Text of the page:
5 Surefire Ways to Poison a Raccoon

Raccoons are adorable and charming, but only when you’re looking at them on the Internet or over in your neighbor’s yard.

raccoons eating bait

Raccoons that get on your property are invariably going to be a giant pain in the you-know-where. They are experts at breaking into trash and stored feed, can be aggressive, and if they get into your house to nest, you’re going to have a disaster on your hands.

Raccoons can sometimes be driven away, occasionally be caught, or sometimes kept out. But much of the time, they’re just too clever and too agile to get rid of using these methods.

Sometimes you’ve got to resort to lethal intervention. If that’s the case, poison may be one of your best and most reliable tools, but it’s a capricious one that you must use with great care…

If you think you’re up for the job, keep reading and I’ll tell you about 5 surefire ways to poison a raccoon below.

Before we get started, here’s the obligatory safety brief. Don’t assume that raccoons can be ruthlessly eliminated like the pests that they are.

They might be protected where you live at the local or state level. If you are allowed to get rid of raccoons as pests, it might only be under certain circumstances or at certain times of the year.

Similarly, there might be prohibitions on what you can use to actually dispatch them. Poisons might not be acceptable at all. It just depends, and you must not assume because these laws often entail serious misdemeanor or even felony charges for breaking them.

Only once you have ascertained the full letter of the law and your responsibilities should you proceed.

I hope this part will be obvious, but experience has taught me time and time again that not everyone will be responsible with poisons. It’s imperative that you use maximum caution and discretion if you’re relying on poison to dispatch a raccoon or any other animal.

For starters, death by poison, no matter what kind, is always hideous and often slow. Are you prepared to inflict that on a raccoon? Consider also that poison doesn’t kill instantly no matter how deadly it is.

If a raccoon is fatally poisoned but crawls off into or under your house somewhere, the corpse will soon start stinking to high heaven and that can make for a difficult or impossible removal.

Lastly and most importantly, poison is a highly indiscriminate killer. Because we can only rely on it through ingestion, typically by tainting attractive food with it, other animals like dogs and cats could likewise be fatally poisoned.

Smaller animals like squirrels, rats, and the like get poisoned and then die, and scavengers that eat them might then be poisoned. A chain reaction of death stretching on and off, all because you were careless or hasty.

Think carefully about what sort of bait you will use and where you will place it so that raccoons can get to it, but other animals cannot or are less likely to.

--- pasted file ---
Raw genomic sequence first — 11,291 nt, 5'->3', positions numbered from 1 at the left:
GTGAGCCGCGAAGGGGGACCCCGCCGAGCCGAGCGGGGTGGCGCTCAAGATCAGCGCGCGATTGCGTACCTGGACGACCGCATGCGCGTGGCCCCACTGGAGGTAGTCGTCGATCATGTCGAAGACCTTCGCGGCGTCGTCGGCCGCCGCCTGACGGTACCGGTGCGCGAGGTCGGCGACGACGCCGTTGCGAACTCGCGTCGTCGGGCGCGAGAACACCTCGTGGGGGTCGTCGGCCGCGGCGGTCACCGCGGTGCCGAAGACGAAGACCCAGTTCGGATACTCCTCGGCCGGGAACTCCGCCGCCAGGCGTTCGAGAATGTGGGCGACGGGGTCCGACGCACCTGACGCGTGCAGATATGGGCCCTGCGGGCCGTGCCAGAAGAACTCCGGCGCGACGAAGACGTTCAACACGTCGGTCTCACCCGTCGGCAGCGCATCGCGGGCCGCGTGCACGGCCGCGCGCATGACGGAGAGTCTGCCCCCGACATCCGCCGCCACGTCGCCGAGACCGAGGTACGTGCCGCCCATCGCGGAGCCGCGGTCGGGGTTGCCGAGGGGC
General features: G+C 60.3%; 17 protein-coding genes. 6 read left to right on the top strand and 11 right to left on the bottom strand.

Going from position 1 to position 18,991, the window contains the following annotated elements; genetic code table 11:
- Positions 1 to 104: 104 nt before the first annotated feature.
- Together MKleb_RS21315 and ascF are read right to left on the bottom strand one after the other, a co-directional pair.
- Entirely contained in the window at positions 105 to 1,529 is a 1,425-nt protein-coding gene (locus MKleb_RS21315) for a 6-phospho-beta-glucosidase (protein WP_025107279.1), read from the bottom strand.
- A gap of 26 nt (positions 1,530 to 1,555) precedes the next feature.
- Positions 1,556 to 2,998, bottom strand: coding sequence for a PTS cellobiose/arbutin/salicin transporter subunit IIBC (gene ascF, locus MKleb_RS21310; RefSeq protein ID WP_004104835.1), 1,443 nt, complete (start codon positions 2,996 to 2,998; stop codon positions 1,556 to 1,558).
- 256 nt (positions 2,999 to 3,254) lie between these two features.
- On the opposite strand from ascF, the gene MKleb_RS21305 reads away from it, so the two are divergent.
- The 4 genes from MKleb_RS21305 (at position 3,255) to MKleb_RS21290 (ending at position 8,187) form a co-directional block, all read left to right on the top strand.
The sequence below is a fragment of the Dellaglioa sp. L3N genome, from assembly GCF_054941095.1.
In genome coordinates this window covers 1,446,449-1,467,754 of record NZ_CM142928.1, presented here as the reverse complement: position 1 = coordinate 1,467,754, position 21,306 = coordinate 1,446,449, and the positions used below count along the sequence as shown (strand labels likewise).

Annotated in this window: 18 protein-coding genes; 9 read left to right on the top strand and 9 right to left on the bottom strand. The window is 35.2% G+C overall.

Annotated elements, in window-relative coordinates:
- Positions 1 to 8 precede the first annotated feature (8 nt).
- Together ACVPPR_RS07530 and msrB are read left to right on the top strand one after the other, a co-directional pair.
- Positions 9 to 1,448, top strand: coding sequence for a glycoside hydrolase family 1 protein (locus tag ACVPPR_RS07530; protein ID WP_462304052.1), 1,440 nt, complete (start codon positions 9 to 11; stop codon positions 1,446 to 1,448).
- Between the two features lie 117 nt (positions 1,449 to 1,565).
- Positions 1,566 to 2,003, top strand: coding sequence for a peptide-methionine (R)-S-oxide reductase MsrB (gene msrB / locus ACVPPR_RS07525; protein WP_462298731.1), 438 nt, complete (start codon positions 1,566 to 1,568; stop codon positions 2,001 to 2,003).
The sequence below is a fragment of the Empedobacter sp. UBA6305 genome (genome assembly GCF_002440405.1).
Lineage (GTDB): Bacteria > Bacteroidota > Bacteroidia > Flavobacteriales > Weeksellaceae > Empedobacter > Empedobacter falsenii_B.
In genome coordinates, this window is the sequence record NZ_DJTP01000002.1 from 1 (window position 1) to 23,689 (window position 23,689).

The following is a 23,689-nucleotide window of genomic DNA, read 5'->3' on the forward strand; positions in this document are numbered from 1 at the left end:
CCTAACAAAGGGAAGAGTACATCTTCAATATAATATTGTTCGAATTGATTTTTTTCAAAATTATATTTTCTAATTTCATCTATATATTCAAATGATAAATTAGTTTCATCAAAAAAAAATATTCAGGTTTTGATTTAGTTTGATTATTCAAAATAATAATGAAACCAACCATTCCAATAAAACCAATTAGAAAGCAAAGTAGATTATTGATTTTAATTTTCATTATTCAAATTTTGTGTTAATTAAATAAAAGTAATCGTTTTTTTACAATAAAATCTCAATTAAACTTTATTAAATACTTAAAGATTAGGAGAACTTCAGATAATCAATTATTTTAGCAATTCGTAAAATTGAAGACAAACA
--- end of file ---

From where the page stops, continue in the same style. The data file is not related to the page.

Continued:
With all of that in mind, it’s time to get down to the poisons…

You might recognize a couple of these poisons, but these and many others all have one thing in common: they are anticoagulants.

They work by reducing and eventually eliminating the clotting factor in the blood, typically accomplished by disrupting the integration and processing of vitamin K.

Whatever kind they are, these are widespread poisons that are used throughout the pest control industry today both at the professional and the consumer level.

Although effective, cheap, and easy to implement, they are very slow-acting with all but the largest and most powerful doses causing death anywhere from a week to 2 weeks after the poor animal eats the stuff.

Depending on the product, or the way that you apply it, a single dose might do it, or you might let the targeted animal eat from a tainted source repeatedly. It rarely results in a gory or heinous death, but it is a slow and miserable one…

If you are going this route, know that all poisons in the anticoagulant group are notorious for causing serious collateral damage to other animals. Rodents routinely fall victim to this stuff as designed no matter how it is deployed, and that ends up killing cats, birds of prey, and larger mammals that eat the mice.

A raccoon that dies from it would certainly be scavenged by foxes, crows, vultures, and the like, so try to confirm the kill and dispose of the body safely after death.

Bromethalin is distinct from the anticoagulant group of poisons above because it is neurotoxic, and potently so.

It is again found in widespread use against rodents, and is highly effective against larger mammals in correspondingly larger doses, including humans, so handle and deploy this stuff with care!

The function of bromethalin is that it sharply decreases ATP synthesis after ingestion once it is metabolized.

A decrease in ATP levels means that various enzymes become dormant, and when these enzymes go dormant, it causes fluid to build up around and damage the nervous system tissues with pressure. Eventually, it results in severe disruption of bodily function and paralysis followed by death.

This is another gruesome poison, and one that commonly affects animals besides the target. When a significant dose is ingested, bromethalin causes severe abdominal cramping, explosive diarrhea, seizures, and profound sensitivity to light and noise.